Biopower, Normalization, and Slippery Slopes

[This post previously appeared on Discrimination and Disadvantage. In an upcoming post, I will discuss how the subfield of bioethics has shaped Canadian philosophy and how the predominance of the subfield of bioethics in Canadian philosophy is intertwined with prestige bias. An earlier post on prestige bias in Canadian philosophy can be found here.] ____________________________________________________ […]

Is “The Right to Die” Racialized Biopolitics?

[This post originally appeared at Discrimination and Disadvantage. In one respect, the title of the post was redundant: biopolitics are always racialized.] _________________________________________________ My post earlier in the week drew attention to the imbrication of the sub-field of bioethics in the workings of biopower and neoliberal biopolitics. I noted how biopolitics has produced discussions in bioethics that […]

The Biopolitics of Bioethics

[This post originally appeared at Discrimination and Disadvantage.] In a chapter of my forthcoming book, I argue that (most of the) claims advanced in the sub-field of mainstream bioethics and even feminist bioethics rely upon an outdated conception of power that manifests in ideas about “choice,” “informed consent,” and “autonomy.” (Most) bioethicists assume what Foucault referred […]

Reviews of Foucault and Feminist Philosophy of Disability

In the past week, two very positive reviews of Foucault and Feminist Philosophy of Disability have appeared (well, if they appeared before last week, I was unaware that they had been published). I was happy to read that, for the most part, the two reviews focus on and draw out disparate aspects of the book. […]

Dialogues on Disability: Shelley Tremain Interviews Alison Reiheld

Hello, I’m Shelley Tremain and I’d like to welcome you to the fifty-fourth installment of Dialogues on Disability, the series of interviews that I’m conducting with disabled philosophers and post to BIOPOLITICAL PHILOSOPHY on the third Wednesday of each month. The series is designed to provide a public venue for discussion with disabled philosophers about […]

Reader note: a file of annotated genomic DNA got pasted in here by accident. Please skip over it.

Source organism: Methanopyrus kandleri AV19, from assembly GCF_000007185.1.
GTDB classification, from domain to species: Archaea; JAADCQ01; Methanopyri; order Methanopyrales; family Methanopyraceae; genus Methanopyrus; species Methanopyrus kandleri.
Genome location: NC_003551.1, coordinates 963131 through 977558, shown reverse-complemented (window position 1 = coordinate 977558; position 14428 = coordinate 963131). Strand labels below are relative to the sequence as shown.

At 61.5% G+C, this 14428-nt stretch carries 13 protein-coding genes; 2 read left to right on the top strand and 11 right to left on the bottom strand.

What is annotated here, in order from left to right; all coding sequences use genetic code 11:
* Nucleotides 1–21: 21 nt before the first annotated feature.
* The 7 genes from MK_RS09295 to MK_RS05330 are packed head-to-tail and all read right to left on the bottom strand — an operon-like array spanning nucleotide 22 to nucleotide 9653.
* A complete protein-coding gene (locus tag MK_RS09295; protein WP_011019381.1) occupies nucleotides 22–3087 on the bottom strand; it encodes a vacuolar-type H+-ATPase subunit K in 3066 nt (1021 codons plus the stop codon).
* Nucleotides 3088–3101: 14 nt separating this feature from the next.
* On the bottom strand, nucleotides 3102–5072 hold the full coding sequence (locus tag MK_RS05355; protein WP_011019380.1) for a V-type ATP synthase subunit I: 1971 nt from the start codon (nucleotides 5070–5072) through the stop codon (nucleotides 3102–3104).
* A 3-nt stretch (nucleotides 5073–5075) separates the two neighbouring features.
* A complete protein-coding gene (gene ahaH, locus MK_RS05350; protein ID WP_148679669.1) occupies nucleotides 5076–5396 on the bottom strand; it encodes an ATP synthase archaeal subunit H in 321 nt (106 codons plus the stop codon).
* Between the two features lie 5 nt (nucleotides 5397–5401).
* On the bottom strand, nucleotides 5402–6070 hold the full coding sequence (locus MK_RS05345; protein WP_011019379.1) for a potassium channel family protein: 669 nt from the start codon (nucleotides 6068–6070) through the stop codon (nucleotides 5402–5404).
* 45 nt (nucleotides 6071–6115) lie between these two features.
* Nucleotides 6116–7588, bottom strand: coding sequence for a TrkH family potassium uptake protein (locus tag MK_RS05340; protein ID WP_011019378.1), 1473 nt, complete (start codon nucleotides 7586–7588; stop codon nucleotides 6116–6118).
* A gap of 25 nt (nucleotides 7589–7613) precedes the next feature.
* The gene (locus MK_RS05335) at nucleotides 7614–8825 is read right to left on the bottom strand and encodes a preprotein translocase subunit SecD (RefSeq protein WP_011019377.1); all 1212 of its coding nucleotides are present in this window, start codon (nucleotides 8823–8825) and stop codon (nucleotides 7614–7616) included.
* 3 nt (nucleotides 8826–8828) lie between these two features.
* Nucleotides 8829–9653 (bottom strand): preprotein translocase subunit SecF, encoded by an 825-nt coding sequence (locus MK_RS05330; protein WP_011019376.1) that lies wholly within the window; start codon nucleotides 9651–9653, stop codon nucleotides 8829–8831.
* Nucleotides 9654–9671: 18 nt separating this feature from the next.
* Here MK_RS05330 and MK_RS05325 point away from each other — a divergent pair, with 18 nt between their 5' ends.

Disability is Social, Political, and Linked to Epistemic Injustice: An Academic Exploration and Personal Reflection (Guest Post)

Guest Post By David, Incarcerated at Tomoka Correctional Institution in Daytona Beach, FL   “[T]he risks associated with disability are widely understood to be merely or mostly biological, rather than, as I understand it, significantly social and political” (Hall 2016, 10). This quote lays the foundation for the argument I would like to raise about […]

Dialogues on Disability on Wednesday, September 18th, at 8 a.m. EST

“I have read almost all of your interviews and they are always wonderful. …  I am really looking forward to the next installment of Dialogues on Disability.” — Adrian Piper “The Dialogues on Disability platform … has been very helpful to me, especially at times where I did not feel I belong in the world of […]

Commemorating Foucault I: Symposium on Hall’s The Bioethics of Enhancement

Michel Foucault died unexpectedly 35 years ago today. To honour Foucault’s memory and the rich body of work that he bequeathed to us, I am reposting two symposiums that were previously posted at Discrimination and Disadvantage: a symposium on my Foucault and Feminist Philosophy of Disability that took place at the annual meeting of CSWIP […]

More On How Bioethics Fosters Homogeneity in Philosophy and Society in General

It would be difficult to overestimate the constraining effects that the PhilPapers database generates for the development of critical philosophical work on disability. Nor could one overstate the deleterious consequences that accrue to disabled philosophers due to the structure of a spinoff of PhilPapers, namely, PhilJobs, the leading job board in philosophy whose architecture mirrors […]